"Smoke like a Turk?" No more
By Daren Butler
ISTANBUL (Reuters) - Smokers in Turkey tempted to flout an imminent ban in cafes, restaurants and bars will be spared execution as allegedly meted out in 17th-Century Istanbul -- but their Prime Minister has likened cigarettes to terrorism.
That's a measure of how strongly Tayyip Erdogan feels about tobacco. Sultan Murad IV is said to have roamed the streets ordering the execution of those who defied a smoking ban aimed at curbing coffee house sedition.
One of the world's oldest prohibitions of smoking, Murad's failed and as tobacco's popularity grew in Turkey, the saying "smoke like a Turk" took root in languages across Europe.
In modern times, Erdogan is the driving force behind the next phase of a widely popular ban taking effect on July 19, which aims to curb the habit in a country where 22 million people, including around half the adult male population, smoke.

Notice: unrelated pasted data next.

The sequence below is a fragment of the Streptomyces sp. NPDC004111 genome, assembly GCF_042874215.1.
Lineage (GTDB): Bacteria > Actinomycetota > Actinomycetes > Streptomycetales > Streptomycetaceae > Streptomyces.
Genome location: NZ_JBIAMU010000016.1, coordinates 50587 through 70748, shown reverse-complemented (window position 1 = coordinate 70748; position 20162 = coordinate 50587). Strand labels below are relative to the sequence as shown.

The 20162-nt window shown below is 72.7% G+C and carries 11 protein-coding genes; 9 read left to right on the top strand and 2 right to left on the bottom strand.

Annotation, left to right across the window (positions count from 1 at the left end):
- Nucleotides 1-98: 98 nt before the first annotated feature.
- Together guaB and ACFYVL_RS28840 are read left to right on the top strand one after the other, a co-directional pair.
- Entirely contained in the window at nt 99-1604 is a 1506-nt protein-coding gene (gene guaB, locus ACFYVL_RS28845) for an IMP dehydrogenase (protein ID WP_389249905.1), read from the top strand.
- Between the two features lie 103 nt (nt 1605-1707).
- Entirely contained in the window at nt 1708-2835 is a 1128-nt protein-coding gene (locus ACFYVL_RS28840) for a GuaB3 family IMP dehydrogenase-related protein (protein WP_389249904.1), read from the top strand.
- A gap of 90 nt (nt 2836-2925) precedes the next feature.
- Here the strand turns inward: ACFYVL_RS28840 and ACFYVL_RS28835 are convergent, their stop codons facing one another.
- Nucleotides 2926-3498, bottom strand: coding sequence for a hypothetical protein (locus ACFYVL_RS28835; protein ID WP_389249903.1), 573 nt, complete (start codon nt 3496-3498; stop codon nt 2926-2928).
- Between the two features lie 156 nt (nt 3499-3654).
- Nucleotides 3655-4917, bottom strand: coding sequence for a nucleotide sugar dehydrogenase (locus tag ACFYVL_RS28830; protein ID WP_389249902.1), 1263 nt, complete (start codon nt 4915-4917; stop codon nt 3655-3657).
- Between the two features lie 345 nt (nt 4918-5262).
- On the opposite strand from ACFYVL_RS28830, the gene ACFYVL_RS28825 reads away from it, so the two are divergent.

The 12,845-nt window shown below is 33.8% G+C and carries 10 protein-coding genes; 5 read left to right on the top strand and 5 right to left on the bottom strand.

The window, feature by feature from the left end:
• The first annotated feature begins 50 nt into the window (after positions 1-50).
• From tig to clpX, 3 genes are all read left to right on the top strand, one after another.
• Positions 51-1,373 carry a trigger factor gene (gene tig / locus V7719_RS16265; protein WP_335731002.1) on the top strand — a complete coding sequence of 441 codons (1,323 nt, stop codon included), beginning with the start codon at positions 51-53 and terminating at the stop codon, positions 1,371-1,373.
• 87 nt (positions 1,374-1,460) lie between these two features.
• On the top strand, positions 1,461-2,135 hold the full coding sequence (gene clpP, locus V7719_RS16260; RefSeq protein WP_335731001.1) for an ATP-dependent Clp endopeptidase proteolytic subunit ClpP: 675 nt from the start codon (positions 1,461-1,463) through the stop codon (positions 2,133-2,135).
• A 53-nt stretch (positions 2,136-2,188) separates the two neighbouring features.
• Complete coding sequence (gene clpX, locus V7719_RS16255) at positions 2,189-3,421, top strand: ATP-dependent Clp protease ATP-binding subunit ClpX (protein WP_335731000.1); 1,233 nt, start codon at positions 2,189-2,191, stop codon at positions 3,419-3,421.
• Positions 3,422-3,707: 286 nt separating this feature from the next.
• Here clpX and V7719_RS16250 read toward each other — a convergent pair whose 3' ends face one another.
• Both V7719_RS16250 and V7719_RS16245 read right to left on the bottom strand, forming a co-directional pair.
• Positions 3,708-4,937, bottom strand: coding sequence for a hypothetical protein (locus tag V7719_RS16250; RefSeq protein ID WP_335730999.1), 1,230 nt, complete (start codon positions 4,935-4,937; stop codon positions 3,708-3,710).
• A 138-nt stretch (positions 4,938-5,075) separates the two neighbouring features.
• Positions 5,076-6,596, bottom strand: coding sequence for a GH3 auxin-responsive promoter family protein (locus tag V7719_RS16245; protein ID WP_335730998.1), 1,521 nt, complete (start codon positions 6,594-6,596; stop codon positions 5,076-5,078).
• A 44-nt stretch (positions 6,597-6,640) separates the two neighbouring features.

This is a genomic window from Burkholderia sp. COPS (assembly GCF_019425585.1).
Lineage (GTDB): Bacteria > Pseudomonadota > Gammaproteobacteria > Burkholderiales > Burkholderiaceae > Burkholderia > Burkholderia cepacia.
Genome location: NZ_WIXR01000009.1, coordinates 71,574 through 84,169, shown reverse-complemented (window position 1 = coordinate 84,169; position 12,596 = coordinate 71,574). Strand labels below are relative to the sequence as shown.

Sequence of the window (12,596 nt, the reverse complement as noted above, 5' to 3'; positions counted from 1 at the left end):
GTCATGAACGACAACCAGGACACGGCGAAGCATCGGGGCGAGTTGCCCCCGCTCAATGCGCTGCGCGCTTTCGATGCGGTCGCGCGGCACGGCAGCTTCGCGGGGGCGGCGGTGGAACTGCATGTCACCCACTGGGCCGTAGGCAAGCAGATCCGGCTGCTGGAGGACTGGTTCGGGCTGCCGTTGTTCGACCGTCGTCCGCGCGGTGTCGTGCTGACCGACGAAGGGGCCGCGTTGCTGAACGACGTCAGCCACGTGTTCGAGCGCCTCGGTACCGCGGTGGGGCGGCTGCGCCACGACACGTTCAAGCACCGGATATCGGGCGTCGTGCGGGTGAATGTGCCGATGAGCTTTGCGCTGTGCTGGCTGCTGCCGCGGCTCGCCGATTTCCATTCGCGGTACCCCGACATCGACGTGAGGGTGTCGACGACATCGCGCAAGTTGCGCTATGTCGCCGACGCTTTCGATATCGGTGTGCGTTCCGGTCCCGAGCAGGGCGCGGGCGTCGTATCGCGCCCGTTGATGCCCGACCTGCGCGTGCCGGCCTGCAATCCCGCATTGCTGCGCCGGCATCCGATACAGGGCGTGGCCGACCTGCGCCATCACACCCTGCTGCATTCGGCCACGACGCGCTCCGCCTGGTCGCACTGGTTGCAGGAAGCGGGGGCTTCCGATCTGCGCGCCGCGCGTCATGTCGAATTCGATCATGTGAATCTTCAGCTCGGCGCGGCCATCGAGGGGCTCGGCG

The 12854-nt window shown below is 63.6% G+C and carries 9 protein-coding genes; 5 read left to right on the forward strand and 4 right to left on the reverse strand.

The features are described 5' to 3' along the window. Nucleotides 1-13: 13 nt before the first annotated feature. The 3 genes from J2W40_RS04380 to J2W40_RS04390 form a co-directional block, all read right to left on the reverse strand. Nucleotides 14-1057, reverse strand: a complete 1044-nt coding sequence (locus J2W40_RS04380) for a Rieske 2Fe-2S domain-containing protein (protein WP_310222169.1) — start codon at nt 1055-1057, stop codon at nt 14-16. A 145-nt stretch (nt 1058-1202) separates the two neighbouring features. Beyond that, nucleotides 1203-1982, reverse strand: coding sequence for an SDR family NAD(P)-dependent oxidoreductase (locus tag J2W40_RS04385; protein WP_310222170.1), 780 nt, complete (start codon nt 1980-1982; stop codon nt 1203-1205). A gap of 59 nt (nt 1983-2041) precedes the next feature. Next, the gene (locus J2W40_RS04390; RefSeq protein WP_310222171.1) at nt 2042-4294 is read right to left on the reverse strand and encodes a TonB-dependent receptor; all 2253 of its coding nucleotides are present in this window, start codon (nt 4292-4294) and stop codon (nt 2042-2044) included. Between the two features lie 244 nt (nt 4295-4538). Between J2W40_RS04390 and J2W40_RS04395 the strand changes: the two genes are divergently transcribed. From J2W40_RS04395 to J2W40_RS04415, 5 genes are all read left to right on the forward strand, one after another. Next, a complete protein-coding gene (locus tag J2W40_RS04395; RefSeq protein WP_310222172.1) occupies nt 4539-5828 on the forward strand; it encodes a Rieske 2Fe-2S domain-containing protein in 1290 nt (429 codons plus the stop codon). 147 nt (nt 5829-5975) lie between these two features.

But at a time of economic crisis, the prohibition -- adding restaurants, cafes and bars to the places where smoking is not allowed -- is viewed by a minority as a potential assault on their culture.
Erdogan, who long since banned smoking in cabinet meetings, also faces opposition from owners of thousands of establishments across the Muslim, European Union-candidate country, who see the ban as a threat to their business.
Some in the bar industry point out the smoking ban coincides with the introduction of restrictions on alcohol advertising this month, but experts reject suggestions it is a stalking-horse for tighter controls on the sale of alcohol.
"Let's keep alcohol and cigarettes separate. They are different things," said Law Professor Hayrettin Okcesiz of Akdeniz University. "If there is a ban on alcohol everyone should have the right to protest, but we shouldn't see this is as step toward an alcohol ban." Continued...